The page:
The trees, a madness of white & wind,
we, a madness of sweat & rope,
ropes of semen lassoing each other, closer—
our competing, conspiring tongues, nipples,
armpits, the terribly neglected inside bits
of our elbows, which we’ve dubbed “bowpits,”
& kiss. & my mind sometimes wanders during,
but it’s OK, I’m thinking of Ginsberg’s letters
to friends & lovers, how once I read a small hill
of them in the library & some were poems & some
were prayers, cries, ejaculate, & now all I remember
is I love you I love you, & how long would it take
to read all the world’s letters, sent (& unsent),
every I love you (I love you), & can you believe the trees,
out our bedroom window, what a turn-on, nature,
even in winter, no I don’t think the earth ever stops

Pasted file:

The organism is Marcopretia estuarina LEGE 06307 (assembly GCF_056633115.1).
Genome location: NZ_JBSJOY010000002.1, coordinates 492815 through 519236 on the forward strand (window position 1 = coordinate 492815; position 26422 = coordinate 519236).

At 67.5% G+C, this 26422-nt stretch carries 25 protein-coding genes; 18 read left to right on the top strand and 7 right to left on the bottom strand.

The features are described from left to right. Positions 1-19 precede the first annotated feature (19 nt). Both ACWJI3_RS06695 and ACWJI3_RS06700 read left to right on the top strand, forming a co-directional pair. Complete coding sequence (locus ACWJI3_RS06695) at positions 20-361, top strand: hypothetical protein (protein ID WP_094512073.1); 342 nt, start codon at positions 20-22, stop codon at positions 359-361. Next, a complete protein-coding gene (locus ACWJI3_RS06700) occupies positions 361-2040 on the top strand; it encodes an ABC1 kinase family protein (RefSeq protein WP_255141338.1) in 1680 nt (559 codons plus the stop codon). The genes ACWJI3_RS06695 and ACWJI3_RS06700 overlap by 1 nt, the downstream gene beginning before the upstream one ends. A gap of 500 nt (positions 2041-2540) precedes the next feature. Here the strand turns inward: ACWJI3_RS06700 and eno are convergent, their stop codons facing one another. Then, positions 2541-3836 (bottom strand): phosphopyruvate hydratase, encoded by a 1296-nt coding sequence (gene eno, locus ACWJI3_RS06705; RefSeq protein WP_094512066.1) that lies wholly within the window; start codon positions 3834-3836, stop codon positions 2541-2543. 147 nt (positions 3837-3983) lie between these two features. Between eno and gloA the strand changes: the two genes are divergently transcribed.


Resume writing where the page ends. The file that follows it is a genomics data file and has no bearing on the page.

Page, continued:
being alive, just ask Allen or his boyfriend Walt
or anyone who’s recently had an orgasm or two.
When I fall asleep, in the after-love dream, the old man
at the intersection again, waiting for the light to change—
a cone of black raspberry ice cream in hand & some of it
messing his great white beard as he dips down to lick.
His look, not of joy but impatience, like him & ice cream
got a meeting, got other hims & ice creams to see.
Chen Chen is a Poetry Editor for Salt Hill and a University Fellow at Syracuse University. His work has appeared/is forthcoming in The Massachusetts Review, DIAGRAM, Connotation Press, PANK, CURA, Nepantla, and other places. He has received fellowships from Kundiman, Tent: Creative Writing, and the Saltonstall Foundation.